Teamsters president James P. Hoffa went on Fox News on Wednesday to praise President Donald Trump for some of his early actions. Hoffa praised President Trump’s approval of the Keystone XL and Dakota Access pipelines, his withdrawal from the TPP, and his re-shoring of jobs at Carrier and Ford Motor Company. Hoffa also expressed hope for the future for Trump as a workers’ president, saying “He’s not just going to be the big business president; he’s going to be the president of everybody here.” Hoffa also praised the president’s executive orders on immigration on the grounds that “anybody that has a country that anybody can walk in is a problem.” Hoffa’s optimism for the Trump administration puts him at odds with other unions’ views towards the president, including SEIU, which cut its budgets 30% in response to the election outcome, and AFL-CIO.
The Iowa legislature is asking hundreds of state employees to forgo a 1.25% pay raise for nothing in return. The request comes about as the state legislature is finding ways to cut $118 million in spending over the next five months. Giving up the raise would save the state about $10 million, while each worker would give up about $61 per month. AFSCME, which represents the state employees, voted to put the request to a member vote. The state did not promise any protections or future benefits in return for giving up the pay raise, but the AFSCME Iowa Council 61 president Danny Homan noted in an email blast to the affected workers that giving up the raise may result in fewer layoffs at the end of the fiscal year.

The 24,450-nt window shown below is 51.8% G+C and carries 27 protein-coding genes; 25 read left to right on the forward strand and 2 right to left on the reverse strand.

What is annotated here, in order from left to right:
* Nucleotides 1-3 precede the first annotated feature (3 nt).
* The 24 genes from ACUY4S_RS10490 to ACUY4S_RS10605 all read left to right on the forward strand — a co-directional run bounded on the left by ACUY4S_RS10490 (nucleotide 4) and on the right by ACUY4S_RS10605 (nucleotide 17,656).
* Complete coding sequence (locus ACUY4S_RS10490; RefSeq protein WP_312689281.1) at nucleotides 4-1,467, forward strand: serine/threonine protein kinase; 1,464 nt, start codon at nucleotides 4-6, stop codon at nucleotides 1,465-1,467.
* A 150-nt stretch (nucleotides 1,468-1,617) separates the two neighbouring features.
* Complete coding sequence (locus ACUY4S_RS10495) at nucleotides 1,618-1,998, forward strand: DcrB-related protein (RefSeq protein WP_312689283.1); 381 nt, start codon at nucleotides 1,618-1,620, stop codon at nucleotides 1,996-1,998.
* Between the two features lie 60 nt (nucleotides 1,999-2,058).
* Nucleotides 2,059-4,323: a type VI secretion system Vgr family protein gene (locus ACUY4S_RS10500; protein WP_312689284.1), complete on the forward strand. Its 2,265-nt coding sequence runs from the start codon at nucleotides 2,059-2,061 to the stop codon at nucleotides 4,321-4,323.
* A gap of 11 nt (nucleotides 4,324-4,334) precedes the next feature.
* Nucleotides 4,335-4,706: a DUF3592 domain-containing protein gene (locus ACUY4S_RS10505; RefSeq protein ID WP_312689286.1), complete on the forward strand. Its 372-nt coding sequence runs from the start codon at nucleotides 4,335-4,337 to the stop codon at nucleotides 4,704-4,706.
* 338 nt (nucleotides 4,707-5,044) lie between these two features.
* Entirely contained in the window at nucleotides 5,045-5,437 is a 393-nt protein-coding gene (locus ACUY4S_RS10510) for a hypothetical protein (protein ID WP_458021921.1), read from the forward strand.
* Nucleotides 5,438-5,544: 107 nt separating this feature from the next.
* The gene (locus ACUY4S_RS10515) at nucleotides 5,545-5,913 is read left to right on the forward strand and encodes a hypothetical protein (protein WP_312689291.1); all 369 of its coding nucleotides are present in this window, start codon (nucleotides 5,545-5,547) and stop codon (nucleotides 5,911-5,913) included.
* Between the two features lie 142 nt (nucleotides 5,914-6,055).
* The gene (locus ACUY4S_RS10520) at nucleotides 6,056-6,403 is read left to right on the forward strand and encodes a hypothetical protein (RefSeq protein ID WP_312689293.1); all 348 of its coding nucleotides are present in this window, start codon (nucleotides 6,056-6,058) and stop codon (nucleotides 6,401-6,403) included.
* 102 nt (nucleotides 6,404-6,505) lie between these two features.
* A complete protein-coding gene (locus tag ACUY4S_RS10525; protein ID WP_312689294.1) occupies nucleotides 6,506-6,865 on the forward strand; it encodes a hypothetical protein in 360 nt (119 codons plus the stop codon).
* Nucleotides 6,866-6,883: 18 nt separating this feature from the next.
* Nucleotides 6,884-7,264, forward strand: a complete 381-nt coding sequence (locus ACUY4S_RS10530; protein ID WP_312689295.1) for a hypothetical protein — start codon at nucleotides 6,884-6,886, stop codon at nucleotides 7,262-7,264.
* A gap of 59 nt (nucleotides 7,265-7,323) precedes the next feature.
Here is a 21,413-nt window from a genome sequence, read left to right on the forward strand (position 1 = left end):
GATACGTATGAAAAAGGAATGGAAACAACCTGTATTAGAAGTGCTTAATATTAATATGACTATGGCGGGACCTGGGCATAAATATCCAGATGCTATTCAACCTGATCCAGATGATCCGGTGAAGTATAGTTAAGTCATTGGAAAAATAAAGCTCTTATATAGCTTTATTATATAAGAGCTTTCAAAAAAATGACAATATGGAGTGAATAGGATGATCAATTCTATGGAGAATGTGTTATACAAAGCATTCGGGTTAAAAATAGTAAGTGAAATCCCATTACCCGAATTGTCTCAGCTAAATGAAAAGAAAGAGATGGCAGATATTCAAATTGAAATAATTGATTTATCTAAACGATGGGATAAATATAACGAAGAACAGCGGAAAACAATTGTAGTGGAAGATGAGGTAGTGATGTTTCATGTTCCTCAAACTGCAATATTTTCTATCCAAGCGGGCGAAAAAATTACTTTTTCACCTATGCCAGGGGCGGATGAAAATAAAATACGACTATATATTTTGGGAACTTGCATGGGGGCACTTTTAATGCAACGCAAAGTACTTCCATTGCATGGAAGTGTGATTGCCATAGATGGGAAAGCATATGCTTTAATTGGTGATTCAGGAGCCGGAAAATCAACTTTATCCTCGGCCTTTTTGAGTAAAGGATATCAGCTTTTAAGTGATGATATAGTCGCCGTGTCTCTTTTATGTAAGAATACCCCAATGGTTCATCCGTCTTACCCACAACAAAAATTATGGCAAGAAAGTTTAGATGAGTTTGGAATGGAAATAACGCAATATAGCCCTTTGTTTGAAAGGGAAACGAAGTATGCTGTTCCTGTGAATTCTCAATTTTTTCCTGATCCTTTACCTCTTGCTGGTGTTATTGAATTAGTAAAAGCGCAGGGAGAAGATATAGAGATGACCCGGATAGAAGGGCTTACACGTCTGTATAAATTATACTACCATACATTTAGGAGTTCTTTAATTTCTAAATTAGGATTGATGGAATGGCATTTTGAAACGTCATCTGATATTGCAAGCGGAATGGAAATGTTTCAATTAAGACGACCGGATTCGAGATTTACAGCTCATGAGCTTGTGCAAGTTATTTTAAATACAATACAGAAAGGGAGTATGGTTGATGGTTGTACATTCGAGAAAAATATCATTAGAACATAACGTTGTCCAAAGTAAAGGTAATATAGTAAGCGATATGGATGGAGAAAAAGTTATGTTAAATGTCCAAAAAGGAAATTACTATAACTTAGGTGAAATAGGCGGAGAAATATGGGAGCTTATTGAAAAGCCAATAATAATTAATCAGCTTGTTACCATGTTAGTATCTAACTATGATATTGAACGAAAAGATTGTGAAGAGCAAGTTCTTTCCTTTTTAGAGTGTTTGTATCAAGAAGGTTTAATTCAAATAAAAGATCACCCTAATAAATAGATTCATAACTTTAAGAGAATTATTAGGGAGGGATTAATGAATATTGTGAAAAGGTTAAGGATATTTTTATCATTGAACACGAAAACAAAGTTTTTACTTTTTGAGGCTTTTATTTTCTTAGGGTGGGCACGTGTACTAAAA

The governor of Puerto Rico signed a controversial labor reform law yesterday that weakens many protections for employees in the hope that the law will attract businesses to invest in its struggling economy. The law “implements flexible scheduling, cuts the amount of a mandatory Christmas bonus, reduces vacation days and overtime pay from double time to time-and-a-half, and implements a nine-month probation period for most workers.” The law also creates a non-rebuttable presumption that someone is an independent contractor provided certain requirements are met. Employees are now also have the burden of proof to show that their terminations were without just cause. These and other changes are summarized here.